Date: Tuesday, January 22nd, 2019 by Aneesah Atallah Frost.
On January the 14th, the Supreme Court of Norway handed down a ruling on whether a fitness center was liable on a non-statutory objective basis (strictly liable), after one of the members of the fitness center fell off a spinning bike as a result of a break in one of the seat bolts. Yngve Skogrand, lawyer and partner at the law firm RIISA, litigated the case for the fitness center and their liability insurance company Sparebank1 Skadeforsikring AS.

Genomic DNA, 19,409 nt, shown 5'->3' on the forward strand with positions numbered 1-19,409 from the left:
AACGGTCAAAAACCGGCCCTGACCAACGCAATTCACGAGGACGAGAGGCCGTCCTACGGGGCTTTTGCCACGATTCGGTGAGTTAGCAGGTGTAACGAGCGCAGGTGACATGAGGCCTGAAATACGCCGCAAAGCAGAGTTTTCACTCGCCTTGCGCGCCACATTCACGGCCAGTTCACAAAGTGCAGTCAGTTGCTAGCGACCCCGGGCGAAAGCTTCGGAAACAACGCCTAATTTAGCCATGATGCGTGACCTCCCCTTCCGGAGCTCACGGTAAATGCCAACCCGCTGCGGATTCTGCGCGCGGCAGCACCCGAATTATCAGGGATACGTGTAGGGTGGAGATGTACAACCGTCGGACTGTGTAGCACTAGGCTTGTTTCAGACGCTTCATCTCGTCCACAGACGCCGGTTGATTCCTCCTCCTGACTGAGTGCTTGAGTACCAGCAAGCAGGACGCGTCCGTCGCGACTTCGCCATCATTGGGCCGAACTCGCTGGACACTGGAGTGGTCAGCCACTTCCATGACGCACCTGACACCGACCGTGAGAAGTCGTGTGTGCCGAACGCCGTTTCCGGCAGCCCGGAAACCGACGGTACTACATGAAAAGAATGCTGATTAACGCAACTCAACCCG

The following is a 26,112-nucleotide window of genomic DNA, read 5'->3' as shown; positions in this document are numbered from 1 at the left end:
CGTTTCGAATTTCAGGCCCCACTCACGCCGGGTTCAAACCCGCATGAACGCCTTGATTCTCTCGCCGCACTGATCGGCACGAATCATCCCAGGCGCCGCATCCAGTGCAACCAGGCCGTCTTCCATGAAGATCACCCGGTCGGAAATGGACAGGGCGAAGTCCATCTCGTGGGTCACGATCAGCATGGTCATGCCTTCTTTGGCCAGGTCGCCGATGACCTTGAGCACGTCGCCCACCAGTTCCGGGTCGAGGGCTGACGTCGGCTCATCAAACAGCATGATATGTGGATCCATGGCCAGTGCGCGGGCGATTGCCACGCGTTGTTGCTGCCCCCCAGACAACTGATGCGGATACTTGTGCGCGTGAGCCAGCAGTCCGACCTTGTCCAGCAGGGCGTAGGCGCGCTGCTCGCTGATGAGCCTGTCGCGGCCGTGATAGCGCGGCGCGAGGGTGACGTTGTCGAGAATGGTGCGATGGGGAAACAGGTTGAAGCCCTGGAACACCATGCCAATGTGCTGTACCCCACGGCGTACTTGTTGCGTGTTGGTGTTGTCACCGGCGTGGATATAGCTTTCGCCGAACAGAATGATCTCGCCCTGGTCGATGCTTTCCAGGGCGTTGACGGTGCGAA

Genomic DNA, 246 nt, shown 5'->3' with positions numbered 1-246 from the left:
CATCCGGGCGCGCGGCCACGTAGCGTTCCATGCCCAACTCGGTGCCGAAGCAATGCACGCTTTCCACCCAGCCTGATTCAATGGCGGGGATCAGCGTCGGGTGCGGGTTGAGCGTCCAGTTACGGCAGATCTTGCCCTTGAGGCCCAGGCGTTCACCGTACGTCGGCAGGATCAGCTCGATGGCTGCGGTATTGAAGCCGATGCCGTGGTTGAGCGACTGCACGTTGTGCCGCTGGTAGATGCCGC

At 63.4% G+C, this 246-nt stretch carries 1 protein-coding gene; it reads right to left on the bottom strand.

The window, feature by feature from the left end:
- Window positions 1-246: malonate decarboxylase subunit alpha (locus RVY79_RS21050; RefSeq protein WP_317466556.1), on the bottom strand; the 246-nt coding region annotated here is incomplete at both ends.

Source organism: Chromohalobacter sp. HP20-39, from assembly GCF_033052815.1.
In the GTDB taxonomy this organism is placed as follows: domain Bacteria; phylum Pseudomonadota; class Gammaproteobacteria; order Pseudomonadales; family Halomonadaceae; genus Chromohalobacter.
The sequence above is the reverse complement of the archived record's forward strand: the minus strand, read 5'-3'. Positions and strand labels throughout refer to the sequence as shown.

The appeal from the fitness center and the liability insurance company was successful. The Supreme Court unanimously finds that the strict liability presupposes that “a risk with certain characteristics” is present, and that case law has emphasized whether the risk is continuous, typical and extraordinary. The Supreme Court points out that recent case law has particularly highlighted the question of whether or not the risk is extraordinary. The Supreme Court notes that the question of who is closer to bearing the burden of risk “becomes relevant only if there is an extraordinary risk”. Hence the ruling goes further than previous case law from the Supreme Court in clarifying this point, that strict liability depends on an assessment in two stages where the risk assessment is the essential part. The Supreme Court finds it clear that the fitness center does not create a risk that exceeds any risk of regular daily life. Therefore a “fundamental condition for strict liability is not met.”
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